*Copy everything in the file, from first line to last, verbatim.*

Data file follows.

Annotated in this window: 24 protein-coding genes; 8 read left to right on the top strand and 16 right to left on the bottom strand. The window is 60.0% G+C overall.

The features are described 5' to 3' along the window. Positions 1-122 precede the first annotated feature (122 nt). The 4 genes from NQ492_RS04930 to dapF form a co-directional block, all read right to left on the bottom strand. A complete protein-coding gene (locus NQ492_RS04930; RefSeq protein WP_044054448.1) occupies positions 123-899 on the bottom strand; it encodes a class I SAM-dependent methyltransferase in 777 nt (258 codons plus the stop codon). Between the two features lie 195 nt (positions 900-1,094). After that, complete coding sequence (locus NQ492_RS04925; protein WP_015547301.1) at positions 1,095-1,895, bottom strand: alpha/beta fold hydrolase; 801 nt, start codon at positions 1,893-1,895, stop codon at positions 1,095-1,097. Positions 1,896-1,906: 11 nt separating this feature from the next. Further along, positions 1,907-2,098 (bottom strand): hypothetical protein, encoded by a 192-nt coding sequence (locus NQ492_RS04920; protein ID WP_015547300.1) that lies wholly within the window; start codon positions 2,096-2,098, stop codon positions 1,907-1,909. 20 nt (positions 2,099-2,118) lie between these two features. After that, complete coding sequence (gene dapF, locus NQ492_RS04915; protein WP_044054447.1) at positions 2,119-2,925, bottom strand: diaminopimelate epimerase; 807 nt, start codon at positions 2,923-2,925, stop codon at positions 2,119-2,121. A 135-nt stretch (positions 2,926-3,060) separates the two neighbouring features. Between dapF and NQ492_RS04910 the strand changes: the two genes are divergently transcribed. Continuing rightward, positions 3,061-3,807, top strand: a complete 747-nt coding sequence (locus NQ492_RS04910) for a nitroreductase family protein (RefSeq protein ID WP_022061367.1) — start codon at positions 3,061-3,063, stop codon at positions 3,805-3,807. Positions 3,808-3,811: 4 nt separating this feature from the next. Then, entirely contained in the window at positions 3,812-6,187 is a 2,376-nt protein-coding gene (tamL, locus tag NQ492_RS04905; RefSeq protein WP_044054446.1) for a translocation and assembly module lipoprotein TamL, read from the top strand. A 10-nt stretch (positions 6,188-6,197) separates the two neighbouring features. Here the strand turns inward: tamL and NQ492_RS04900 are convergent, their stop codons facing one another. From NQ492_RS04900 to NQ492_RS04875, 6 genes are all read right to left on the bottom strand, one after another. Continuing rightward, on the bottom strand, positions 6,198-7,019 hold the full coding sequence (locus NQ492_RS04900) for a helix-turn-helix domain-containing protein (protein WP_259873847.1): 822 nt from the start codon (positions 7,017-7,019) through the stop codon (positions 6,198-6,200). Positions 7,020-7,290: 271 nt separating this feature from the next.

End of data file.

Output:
Annotated in this window: 24 protein-coding genes; 8 read left to right on the top strand and 16 right to left on the bottom strand. The window is 60.0% G+C overall.

The features are described 5' to 3' along the window. Positions 1-122 precede the first annotated feature (122 nt). The 4 genes from NQ492_RS04930 to dapF form a co-directional block, all read right to left on the bottom strand. A complete protein-coding gene (locus NQ492_RS04930; RefSeq protein WP_044054448.1) occupies positions 123-899 on the bottom strand; it encodes a class I SAM-dependent methyltransferase in 777 nt (258 codons plus the stop codon). Between the two features lie 195 nt (positions 900-1,094). After that, complete coding sequence (locus NQ492_RS04925; protein WP_015547301.1) at positions 1,095-1,895, bottom strand: alpha/beta fold hydrolase; 801 nt, start codon at positions 1,893-1,895, stop codon at positions 1,095-1,097. Positions 1,896-1,906: 11 nt separating this feature from the next. Further along, positions 1,907-2,098 (bottom strand): hypothetical protein, encoded by a 192-nt coding sequence (locus NQ492_RS04920; protein ID WP_015547300.1) that lies wholly within the window; start codon positions 2,096-2,098, stop codon positions 1,907-1,909. 20 nt (positions 2,099-2,118) lie between these two features. After that, complete coding sequence (gene dapF, locus NQ492_RS04915; protein WP_044054447.1) at positions 2,119-2,925, bottom strand: diaminopimelate epimerase; 807 nt, start codon at positions 2,923-2,925, stop codon at positions 2,119-2,121. A 135-nt stretch (positions 2,926-3,060) separates the two neighbouring features. Between dapF and NQ492_RS04910 the strand changes: the two genes are divergently transcribed. Continuing rightward, positions 3,061-3,807, top strand: a complete 747-nt coding sequence (locus NQ492_RS04910) for a nitroreductase family protein (RefSeq protein ID WP_022061367.1) — start codon at positions 3,061-3,063, stop codon at positions 3,805-3,807. Positions 3,808-3,811: 4 nt separating this feature from the next. Then, entirely contained in the window at positions 3,812-6,187 is a 2,376-nt protein-coding gene (tamL, locus tag NQ492_RS04905; RefSeq protein WP_044054446.1) for a translocation and assembly module lipoprotein TamL, read from the top strand. A 10-nt stretch (positions 6,188-6,197) separates the two neighbouring features. Here the strand turns inward: tamL and NQ492_RS04900 are convergent, their stop codons facing one another. From NQ492_RS04900 to NQ492_RS04875, 6 genes are all read right to left on the bottom strand, one after another. Continuing rightward, on the bottom strand, positions 6,198-7,019 hold the full coding sequence (locus NQ492_RS04900) for a helix-turn-helix domain-containing protein (protein WP_259873847.1): 822 nt from the start codon (positions 7,017-7,019) through the stop codon (positions 6,198-6,200). Positions 7,020-7,290: 271 nt separating this feature from the next.